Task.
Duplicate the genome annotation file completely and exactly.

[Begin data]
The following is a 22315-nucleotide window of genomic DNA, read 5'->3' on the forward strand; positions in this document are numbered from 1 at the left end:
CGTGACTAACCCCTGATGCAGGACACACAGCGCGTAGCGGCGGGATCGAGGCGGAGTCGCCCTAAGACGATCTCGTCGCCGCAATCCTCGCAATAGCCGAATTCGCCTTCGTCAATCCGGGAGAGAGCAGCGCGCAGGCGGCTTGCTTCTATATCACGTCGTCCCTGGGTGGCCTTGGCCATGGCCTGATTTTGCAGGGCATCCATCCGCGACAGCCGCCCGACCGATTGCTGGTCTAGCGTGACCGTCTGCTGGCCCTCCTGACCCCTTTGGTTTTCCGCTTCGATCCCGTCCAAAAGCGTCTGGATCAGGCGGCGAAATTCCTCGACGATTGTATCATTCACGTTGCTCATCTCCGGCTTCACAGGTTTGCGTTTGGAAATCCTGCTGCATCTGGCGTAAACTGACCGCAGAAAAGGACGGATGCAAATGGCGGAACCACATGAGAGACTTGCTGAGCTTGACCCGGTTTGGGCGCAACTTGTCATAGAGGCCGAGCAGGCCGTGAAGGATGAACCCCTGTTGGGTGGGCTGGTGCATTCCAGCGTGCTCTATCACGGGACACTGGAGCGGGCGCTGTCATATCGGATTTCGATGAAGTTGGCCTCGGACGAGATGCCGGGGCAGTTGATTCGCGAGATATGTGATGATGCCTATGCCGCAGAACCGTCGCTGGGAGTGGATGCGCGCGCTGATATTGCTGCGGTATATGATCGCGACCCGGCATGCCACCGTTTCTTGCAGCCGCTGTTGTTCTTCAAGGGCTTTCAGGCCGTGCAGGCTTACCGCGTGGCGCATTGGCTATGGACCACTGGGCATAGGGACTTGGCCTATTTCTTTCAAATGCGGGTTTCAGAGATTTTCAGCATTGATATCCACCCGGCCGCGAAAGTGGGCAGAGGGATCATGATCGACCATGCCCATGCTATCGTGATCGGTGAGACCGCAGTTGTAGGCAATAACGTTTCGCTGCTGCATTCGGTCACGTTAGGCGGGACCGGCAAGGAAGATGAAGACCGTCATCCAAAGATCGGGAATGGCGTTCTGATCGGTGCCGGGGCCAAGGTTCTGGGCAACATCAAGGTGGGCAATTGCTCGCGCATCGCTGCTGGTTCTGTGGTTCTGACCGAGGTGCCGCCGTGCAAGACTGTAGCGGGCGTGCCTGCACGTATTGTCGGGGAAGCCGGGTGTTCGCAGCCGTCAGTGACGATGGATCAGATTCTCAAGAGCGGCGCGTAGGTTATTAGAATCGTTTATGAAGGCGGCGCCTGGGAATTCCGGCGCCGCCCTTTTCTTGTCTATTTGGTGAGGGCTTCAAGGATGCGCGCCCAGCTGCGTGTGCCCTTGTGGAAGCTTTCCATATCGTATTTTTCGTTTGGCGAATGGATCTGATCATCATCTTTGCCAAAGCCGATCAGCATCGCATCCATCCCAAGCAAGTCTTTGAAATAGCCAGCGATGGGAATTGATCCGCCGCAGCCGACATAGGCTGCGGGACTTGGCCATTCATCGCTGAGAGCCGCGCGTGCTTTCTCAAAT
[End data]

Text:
The following is a 22315-nucleotide window of genomic DNA, read 5'->3' on the forward strand; positions in this document are numbered from 1 at the left end:
CGTGACTAACCCCTGATGCAGGACACACAGCGCGTAGCGGCGGGATCGAGGCGGAGTCGCCCTAAGACGATCTCGTCGCCGCAATCCTCGCAATAGCCGAATTCGCCTTCGTCAATCCGGGAGAGAGCAGCGCGCAGGCGGCTTGCTTCTATATCACGTCGTCCCTGGGTGGCCTTGGCCATGGCCTGATTTTGCAGGGCATCCATCCGCGACAGCCGCCCGACCGATTGCTGGTCTAGCGTGACCGTCTGCTGGCCCTCCTGACCCCTTTGGTTTTCCGCTTCGATCCCGTCCAAAAGCGTCTGGATCAGGCGGCGAAATTCCTCGACGATTGTATCATTCACGTTGCTCATCTCCGGCTTCACAGGTTTGCGTTTGGAAATCCTGCTGCATCTGGCGTAAACTGACCGCAGAAAAGGACGGATGCAAATGGCGGAACCACATGAGAGACTTGCTGAGCTTGACCCGGTTTGGGCGCAACTTGTCATAGAGGCCGAGCAGGCCGTGAAGGATGAACCCCTGTTGGGTGGGCTGGTGCATTCCAGCGTGCTCTATCACGGGACACTGGAGCGGGCGCTGTCATATCGGATTTCGATGAAGTTGGCCTCGGACGAGATGCCGGGGCAGTTGATTCGCGAGATATGTGATGATGCCTATGCCGCAGAACCGTCGCTGGGAGTGGATGCGCGCGCTGATATTGCTGCGGTATATGATCGCGACCCGGCATGCCACCGTTTCTTGCAGCCGCTGTTGTTCTTCAAGGGCTTTCAGGCCGTGCAGGCTTACCGCGTGGCGCATTGGCTATGGACCACTGGGCATAGGGACTTGGCCTATTTCTTTCAAATGCGGGTTTCAGAGATTTTCAGCATTGATATCCACCCGGCCGCGAAAGTGGGCAGAGGGATCATGATCGACCATGCCCATGCTATCGTGATCGGTGAGACCGCAGTTGTAGGCAATAACGTTTCGCTGCTGCATTCGGTCACGTTAGGCGGGACCGGCAAGGAAGATGAAGACCGTCATCCAAAGATCGGGAATGGCGTTCTGATCGGTGCCGGGGCCAAGGTTCTGGGCAACATCAAGGTGGGCAATTGCTCGCGCATCGCTGCTGGTTCTGTGGTTCTGACCGAGGTGCCGCCGTGCAAGACTGTAGCGGGCGTGCCTGCACGTATTGTCGGGGAAGCCGGGTGTTCGCAGCCGTCAGTGACGATGGATCAGATTCTCAAGAGCGGCGCGTAGGTTATTAGAATCGTTTATGAAGGCGGCGCCTGGGAATTCCGGCGCCGCCCTTTTCTTGTCTATTTGGTGAGGGCTTCAAGGATGCGCGCCCAGCTGCGTGTGCCCTTGTGGAAGCTTTCCATATCGTATTTTTCGTTTGGCGAATGGATCTGATCATCATCTTTGCCAAAGCCGATCAGCATCGCATCCATCCCAAGCAAGTCTTTGAAATAGCCAGCGATGGGAATTGATCCGCCGCAGCCGACATAGGCTGCGGGACTTGGCCATTCATCGCTGAGAGCCGCGCGTGCTTTCTCAAAT